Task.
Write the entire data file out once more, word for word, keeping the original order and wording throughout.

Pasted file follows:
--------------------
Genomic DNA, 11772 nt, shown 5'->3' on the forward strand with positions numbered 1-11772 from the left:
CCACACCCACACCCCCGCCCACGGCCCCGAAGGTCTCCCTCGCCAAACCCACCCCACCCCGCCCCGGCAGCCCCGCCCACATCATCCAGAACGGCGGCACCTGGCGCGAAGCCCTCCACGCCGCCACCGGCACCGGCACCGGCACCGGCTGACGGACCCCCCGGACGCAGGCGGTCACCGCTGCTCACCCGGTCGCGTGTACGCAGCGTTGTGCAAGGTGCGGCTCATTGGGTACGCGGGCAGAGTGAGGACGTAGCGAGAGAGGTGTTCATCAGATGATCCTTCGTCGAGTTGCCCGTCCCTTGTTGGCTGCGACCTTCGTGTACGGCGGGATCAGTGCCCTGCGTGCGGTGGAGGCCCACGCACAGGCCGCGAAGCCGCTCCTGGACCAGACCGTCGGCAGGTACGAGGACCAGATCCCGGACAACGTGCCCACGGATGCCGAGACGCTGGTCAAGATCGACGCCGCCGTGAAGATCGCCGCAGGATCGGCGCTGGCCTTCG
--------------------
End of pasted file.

Genomic DNA, 11772 nt, shown 5'->3' on the forward strand with positions numbered 1-11772 from the left:
CCACACCCACACCCCCGCCCACGGCCCCGAAGGTCTCCCTCGCCAAACCCACCCCACCCCGCCCCGGCAGCCCCGCCCACATCATCCAGAACGGCGGCACCTGGCGCGAAGCCCTCCACGCCGCCACCGGCACCGGCACCGGCACCGGCTGACGGACCCCCCGGACGCAGGCGGTCACCGCTGCTCACCCGGTCGCGTGTACGCAGCGTTGTGCAAGGTGCGGCTCATTGGGTACGCGGGCAGAGTGAGGACGTAGCGAGAGAGGTGTTCATCAGATGATCCTTCGTCGAGTTGCCCGTCCCTTGTTGGCTGCGACCTTCGTGTACGGCGGGATCAGTGCCCTGCGTGCGGTGGAGGCCCACGCACAGGCCGCGAAGCCGCTCCTGGACCAGACCGTCGGCAGGTACGAGGACCAGATCCCGGACAACGTGCCCACGGATGCCGAGACGCTGGTCAAGATCGACGCCGCCGTGAAGATCGCCGCAGGATCGGCGCTGGCCTTCG